Suddenly my attention was diverted from this colourful crowd to a person with camera, accompanied by another wearing a three forth pants holding a broom like equipment, probably used for a film shoot. Both of them stood at the divider of the main road, adjusting their camera. Having done this they crossed the road and landed up on the pavement where the audience had queued up. They captured the glimpse of the queue through their camera twice, featuring the backs of the people followed by their faces. After people the cameraman and his assistant with the broom started shooting the posters of the film displayed in a very 70’s fashion.

In the mean while, the sale of tickets had begun. The queue was moving at a speed of a heavily pregnant lady. After spending about 40 minutes in the queue I managed to get a ticket bearing seat number C-23. I moved in through the obsolete gates of Bharatmata.
People were strolling in the tiny theatre corridors, as the doors of the cinema hall were not yet opened. I found the cameraman and his assistant now accompanied by two pretty women dressed in jeans and kurtis and a man with a ponytail and some weird fashion of beard. The cameraman was about to speak to me when I received a call on my cell phone. I attended the phone call and came back. This time the chick accompanying the cameraman introduced herself. She told me that they were making a documentary film on Indian cinema for Doordarshan and the person, whom I thought to be cameraman, was actually the director of the film. She asked me whether I would mind if she interviewed me. I happily assented. She asked me to sit on the steps beneath a tree and answer questions put by her by looking at her. She questioned me as regards the plight of Marathi films, Bharatmata, social issues and cinema and cinema in general. Seeing me being interviewed the audience started flocking towards the spot where I was being interviewed. I felt like a star. After my interview some people even shook their hands with me, as if they had met Shahrukh Khan. The chic interviewed me for about fifteen minutes. She noted my name and phone number in her pocket diary and asserted that she would inform me as to when the documentary will be telecasted.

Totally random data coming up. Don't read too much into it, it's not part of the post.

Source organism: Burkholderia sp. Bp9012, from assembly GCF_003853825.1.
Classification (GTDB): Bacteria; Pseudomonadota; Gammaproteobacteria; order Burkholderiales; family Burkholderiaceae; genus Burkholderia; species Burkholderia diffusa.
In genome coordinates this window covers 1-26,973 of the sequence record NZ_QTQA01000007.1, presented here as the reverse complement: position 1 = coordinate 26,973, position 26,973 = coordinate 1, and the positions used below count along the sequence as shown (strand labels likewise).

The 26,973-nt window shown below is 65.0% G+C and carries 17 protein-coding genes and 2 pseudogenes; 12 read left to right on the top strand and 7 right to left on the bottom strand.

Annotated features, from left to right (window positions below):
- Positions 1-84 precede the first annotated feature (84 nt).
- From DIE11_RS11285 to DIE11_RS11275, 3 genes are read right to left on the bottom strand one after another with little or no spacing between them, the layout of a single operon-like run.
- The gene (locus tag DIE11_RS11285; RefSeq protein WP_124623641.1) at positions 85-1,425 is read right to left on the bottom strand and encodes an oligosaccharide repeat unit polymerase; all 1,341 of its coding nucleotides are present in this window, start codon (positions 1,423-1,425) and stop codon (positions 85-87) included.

Now the audience had started entering the hall. I occupied my seat, in the third row from the back. I enjoyed the 2 hours typical paisa vasool masala movie churned out by Mahesh Kothare accompanied by the hooting and whistling merry audience. I had a gala time watching the Marathi movie at Bharatmata. It was an experience which luxurious multiplexes would not offer. Indeed three cheers for my Marathi and the Bharatmata, which has been patronizing Marathi movies all these years. Such is its impact that even the documentary film makers couldn’t think of any other theatre.


This blog post is inspired by the blogging marathon hosted on IndiBlogger for the launch of the #Fantastico Zica from Tata Motors. You can apply for a test drive of the hatchback Zica today.